I have to tread lightly when it comes to whether a book is appropriate or not. I live in a pretty conservative city, in a pretty conservative state, so when it comes to recommending books, I hesitate.
I love hearing stories about kids finding the book that they couldn’t put down. Just the other day I had a 16 year old girl tell me about how she found a book at the school library by Jay Asher, the author of Thirteen Reasons Why. I don’t know which book she was looking for but she picked another by Mr. Asher and started it at school that day. On a whim she decided to take it home. She finished it that weekend. She FINISHED IT! THAT WEEKEND!
Please forgive my excitement. She talked to me about how she hadn’t found a book that she liked since Twilight. She has connected the dots. She now realizes that she likes books with relationships where the characters have an issue that they need to work through. She likes books! 🙂
I can have a conversation with students about books that they might be interested in. I can gauge how they might respond to a book by their facial expressions. And I don’t pressure them. If they don’t like it, they know they can put it down and pick up something else. I want kids to read. I know they have to like it to keep going. I know that reading opens doors to vocabulary, ideas, compassion, respect, and less judgement. I can get a feeling for how much gore a student is comfortable with. I’m okay if a student isn’t comfortable with rough language in a story. I’m okay with students reading romances. I’m okay with students reading graphic novels. I’m okay with students reading, even if there’s gore, violence, language, relationships. Students, well…high school students, are generally better at accepting the differences of others in story form. Things that are edgy are appealing. I recognize that it’s not my job to teach my standards to my students. And I respect theirs.
Parents. Parents are trying to protect their children from the sad and scary things that happen in our world. I understand. I’m a parent. I would never talk with my 8 year old daughter about the details of The Diary of Anne Frank. We might talk about it generally. The terrible things that happened during The Holocaust can’t be ignored, but there are levels of appropriateness. I’ll eventually talk with my daughters about dating rules and dating safety. They need to know what’s okay, what’s not, and what I will do if they need help.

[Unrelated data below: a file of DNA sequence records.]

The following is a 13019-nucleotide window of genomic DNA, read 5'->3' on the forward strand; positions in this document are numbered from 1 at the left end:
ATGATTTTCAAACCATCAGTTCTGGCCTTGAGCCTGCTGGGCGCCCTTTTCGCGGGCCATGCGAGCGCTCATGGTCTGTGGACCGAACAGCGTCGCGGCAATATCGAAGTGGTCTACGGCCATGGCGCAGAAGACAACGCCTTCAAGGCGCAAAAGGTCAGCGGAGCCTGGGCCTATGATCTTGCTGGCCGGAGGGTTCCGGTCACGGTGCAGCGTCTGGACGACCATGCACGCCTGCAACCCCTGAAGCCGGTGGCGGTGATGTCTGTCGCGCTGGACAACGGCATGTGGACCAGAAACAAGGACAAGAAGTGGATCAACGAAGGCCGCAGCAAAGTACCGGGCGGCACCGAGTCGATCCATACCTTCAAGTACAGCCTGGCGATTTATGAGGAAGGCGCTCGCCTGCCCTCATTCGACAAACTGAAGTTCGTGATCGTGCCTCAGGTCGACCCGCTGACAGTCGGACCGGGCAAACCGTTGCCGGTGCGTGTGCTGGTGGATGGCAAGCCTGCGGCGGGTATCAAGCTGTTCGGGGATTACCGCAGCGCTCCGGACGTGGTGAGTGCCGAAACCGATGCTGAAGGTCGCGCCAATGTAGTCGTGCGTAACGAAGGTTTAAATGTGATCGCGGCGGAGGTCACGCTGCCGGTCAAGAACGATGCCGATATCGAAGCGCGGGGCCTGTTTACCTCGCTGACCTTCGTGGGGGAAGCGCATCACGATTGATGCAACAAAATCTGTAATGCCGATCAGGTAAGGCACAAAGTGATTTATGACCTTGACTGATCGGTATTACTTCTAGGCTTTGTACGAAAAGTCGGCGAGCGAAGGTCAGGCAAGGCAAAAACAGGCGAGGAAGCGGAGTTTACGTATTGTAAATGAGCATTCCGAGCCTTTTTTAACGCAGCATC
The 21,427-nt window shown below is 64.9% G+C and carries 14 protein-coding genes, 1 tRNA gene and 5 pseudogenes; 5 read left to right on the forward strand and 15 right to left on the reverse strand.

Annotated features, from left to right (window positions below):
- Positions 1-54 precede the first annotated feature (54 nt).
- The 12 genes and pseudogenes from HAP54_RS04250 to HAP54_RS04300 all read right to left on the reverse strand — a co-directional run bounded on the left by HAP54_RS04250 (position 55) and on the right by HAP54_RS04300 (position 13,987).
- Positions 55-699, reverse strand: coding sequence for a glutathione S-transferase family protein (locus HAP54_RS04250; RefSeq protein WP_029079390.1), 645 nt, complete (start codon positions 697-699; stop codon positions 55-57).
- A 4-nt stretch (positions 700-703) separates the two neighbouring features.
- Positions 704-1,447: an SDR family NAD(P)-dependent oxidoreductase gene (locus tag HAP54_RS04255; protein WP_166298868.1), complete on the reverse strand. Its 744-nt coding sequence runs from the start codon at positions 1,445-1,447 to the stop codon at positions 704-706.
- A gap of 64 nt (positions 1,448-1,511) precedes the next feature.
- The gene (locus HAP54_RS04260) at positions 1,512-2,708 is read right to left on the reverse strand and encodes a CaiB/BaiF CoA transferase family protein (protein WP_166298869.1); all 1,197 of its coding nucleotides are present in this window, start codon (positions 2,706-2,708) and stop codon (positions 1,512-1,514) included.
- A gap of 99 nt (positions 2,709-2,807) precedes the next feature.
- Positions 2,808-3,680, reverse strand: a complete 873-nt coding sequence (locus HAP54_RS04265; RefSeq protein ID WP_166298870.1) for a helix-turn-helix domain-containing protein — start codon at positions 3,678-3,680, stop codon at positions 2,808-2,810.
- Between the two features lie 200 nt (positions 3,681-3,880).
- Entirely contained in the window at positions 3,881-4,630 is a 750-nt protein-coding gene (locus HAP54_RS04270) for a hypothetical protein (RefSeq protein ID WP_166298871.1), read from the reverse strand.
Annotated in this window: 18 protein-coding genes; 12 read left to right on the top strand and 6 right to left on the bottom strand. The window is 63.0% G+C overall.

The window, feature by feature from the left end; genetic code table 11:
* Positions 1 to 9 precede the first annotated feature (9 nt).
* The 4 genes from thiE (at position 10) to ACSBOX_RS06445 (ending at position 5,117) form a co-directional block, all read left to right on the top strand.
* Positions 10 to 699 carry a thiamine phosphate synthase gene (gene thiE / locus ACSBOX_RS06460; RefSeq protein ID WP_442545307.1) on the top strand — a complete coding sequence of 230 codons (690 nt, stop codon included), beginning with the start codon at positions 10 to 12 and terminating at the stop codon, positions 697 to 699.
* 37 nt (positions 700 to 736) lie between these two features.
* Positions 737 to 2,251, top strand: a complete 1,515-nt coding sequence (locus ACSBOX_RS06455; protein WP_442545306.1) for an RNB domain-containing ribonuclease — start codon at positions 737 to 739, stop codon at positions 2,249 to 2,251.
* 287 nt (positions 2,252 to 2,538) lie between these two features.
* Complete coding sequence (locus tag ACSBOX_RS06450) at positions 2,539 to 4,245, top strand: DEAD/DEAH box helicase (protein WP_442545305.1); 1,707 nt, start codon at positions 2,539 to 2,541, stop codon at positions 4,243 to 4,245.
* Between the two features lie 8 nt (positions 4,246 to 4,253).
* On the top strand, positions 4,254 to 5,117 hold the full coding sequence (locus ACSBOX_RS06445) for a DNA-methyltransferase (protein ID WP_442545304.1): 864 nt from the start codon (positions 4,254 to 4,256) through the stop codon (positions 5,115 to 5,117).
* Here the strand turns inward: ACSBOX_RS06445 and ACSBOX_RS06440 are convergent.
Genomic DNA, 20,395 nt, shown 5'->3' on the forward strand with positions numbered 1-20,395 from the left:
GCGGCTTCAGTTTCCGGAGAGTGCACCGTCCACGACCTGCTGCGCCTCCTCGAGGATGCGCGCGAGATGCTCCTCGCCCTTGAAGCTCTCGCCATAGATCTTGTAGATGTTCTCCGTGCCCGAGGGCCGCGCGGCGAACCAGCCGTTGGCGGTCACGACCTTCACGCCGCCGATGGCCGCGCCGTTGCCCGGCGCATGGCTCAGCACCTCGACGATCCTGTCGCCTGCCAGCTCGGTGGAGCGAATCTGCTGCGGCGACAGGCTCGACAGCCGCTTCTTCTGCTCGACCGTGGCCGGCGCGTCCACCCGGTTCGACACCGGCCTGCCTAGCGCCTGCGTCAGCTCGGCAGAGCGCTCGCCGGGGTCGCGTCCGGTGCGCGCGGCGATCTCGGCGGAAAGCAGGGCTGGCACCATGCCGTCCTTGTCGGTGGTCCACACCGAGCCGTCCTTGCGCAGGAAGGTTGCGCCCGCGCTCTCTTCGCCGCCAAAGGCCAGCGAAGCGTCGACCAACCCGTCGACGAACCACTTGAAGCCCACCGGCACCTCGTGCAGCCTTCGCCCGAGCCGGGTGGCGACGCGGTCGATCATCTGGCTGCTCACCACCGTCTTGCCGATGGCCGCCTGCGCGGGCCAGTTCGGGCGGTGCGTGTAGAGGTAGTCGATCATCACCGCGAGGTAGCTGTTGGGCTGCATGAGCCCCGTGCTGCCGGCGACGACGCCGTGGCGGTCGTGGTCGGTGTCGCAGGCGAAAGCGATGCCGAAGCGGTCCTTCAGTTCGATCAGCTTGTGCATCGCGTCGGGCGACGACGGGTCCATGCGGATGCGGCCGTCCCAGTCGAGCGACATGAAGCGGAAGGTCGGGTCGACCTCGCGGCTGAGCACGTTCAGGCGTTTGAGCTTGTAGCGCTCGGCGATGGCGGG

Teenagers today are dealing with terrible things that happen at school. They know of students or have friends that have been through awful situations at home, at parties, or at school. They could be dealing with the topics that are coming up in books that are in our public and school libraries. Do we expect our students, our children to avoid these topics? Do we talk with them about what’s happening in the news, in our nation, and around the world? Here’s a small list of controversial, possibly inappropriate titles that are being read by teens in our country.
- The Hate U Give by Angie Thomas
- The Absolutely True Diary of a Part-Time Indian by Sherman Alexie
- Speak by Laurie Halse Anderson
- What If It’s Us by Becky Albertalli & Adam Silvera
- People Like Us by Dana Mele
These aren’t bad books. They have language. They have mature situations. They’re dealing with things that are happening in our world right now. They’re addressing situations and ideas that our young adults are experiencing.
I have found that you have to trust what you have taught your kids. If they find a book, and the book has language that makes them uncomfortable, they’ll probably stop reading it. If they keep reading an edgy book because they have a friend who recommended it, and they’re trying to be understanding, is that really a bad thing?
Have conversations with your kids about what they’re reading and why they’re reading it. Talk about the difficult situations. What should they do if they have a friend who is contemplating running away, or committing suicide? Who should they be able to talk to? Hopefully that would be you.
Reading is an escape, but more often it’s a way to understand other people. It’s a way to understand people who are different from you. Reading is how we learn to treat other people, as if we were the main character in the story. We compare ourselves to the main character. We empathize with them. We cheer them on. We cry when they’re hurt. Reading is magic.
So, when it comes to determining if a book is appropriate for your child, you could search the internet for what other people think, or you could have a conversation with your child about it.
What do you think? Let me know.